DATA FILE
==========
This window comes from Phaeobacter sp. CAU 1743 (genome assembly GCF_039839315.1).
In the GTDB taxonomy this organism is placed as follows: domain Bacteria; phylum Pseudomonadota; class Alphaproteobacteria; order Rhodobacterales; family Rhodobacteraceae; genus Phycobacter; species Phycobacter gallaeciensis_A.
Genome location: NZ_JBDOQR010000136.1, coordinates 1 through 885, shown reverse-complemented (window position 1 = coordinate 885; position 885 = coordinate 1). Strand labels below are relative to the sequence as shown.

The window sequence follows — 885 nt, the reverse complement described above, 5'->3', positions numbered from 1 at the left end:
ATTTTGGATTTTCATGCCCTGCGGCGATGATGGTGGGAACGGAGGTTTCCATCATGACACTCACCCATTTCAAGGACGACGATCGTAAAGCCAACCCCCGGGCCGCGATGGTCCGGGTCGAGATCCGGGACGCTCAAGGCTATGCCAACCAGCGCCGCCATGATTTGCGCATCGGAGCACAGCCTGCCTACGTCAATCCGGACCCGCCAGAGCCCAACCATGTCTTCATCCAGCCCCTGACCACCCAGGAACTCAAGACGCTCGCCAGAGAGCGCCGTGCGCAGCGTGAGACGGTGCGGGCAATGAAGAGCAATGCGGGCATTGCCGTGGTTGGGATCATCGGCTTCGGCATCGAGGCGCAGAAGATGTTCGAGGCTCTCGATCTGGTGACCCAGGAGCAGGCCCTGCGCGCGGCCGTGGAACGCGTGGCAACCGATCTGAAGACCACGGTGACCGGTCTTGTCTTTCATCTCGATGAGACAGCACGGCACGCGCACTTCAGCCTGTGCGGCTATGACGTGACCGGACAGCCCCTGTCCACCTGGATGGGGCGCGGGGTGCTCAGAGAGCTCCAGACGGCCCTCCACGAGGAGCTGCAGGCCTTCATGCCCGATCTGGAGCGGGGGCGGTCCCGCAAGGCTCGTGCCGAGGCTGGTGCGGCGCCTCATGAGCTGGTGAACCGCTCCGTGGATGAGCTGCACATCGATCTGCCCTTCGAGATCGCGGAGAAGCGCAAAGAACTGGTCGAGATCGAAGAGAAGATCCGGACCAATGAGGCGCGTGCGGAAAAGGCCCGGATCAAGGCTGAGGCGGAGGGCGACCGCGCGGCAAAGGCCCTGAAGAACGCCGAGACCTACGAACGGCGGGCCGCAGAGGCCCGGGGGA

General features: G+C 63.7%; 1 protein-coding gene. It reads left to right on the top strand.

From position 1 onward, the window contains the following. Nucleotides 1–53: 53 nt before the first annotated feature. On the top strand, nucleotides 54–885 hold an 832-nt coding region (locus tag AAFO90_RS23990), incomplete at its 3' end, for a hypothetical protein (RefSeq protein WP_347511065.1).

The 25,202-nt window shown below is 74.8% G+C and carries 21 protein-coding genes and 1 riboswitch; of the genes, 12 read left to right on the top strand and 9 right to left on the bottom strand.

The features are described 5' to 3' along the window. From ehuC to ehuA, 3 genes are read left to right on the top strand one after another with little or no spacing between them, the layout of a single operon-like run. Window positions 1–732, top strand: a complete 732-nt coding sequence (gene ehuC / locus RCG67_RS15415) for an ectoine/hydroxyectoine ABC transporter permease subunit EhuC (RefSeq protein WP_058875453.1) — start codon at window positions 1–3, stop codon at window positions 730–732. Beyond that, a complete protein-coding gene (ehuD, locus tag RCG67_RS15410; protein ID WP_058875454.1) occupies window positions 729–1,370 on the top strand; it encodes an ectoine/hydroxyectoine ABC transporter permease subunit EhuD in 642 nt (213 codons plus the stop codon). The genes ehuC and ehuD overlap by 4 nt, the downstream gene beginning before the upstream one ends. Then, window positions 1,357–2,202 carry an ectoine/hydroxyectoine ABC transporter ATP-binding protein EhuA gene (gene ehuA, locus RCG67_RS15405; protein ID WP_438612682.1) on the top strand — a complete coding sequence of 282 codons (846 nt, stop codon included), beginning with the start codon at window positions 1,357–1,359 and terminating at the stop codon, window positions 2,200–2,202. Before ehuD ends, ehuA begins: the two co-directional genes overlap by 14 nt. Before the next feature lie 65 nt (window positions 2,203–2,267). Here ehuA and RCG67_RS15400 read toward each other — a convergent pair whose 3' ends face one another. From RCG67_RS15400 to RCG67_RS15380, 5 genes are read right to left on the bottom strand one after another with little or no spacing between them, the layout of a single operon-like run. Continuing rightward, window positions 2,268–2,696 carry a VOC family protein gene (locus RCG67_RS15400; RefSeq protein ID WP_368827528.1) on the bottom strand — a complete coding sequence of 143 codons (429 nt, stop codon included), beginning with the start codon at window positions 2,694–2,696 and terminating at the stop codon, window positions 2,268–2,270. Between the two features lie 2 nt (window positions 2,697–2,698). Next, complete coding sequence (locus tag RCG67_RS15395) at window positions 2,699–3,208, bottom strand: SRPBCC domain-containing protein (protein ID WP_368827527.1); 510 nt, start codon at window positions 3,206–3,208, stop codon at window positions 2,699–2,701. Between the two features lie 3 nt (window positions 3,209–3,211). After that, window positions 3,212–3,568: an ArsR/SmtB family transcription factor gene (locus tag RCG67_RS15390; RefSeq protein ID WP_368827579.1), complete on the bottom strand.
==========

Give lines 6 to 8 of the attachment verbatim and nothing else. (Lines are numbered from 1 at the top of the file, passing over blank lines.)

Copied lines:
General features: G+C 63.7%; 1 protein-coding gene. It reads left to right on the top strand.

From position 1 onward, the window contains the following. Nucleotides 1–53: 53 nt before the first annotated feature. On the top strand, nucleotides 54–885 hold an 832-nt coding region (locus tag AAFO90_RS23990), incomplete at its 3' end, for a hypothetical protein (RefSeq protein WP_347511065.1).

The 25,202-nt window shown below is 74.8% G+C and carries 21 protein-coding genes and 1 riboswitch; of the genes, 12 read left to right on the top strand and 9 right to left on the bottom strand.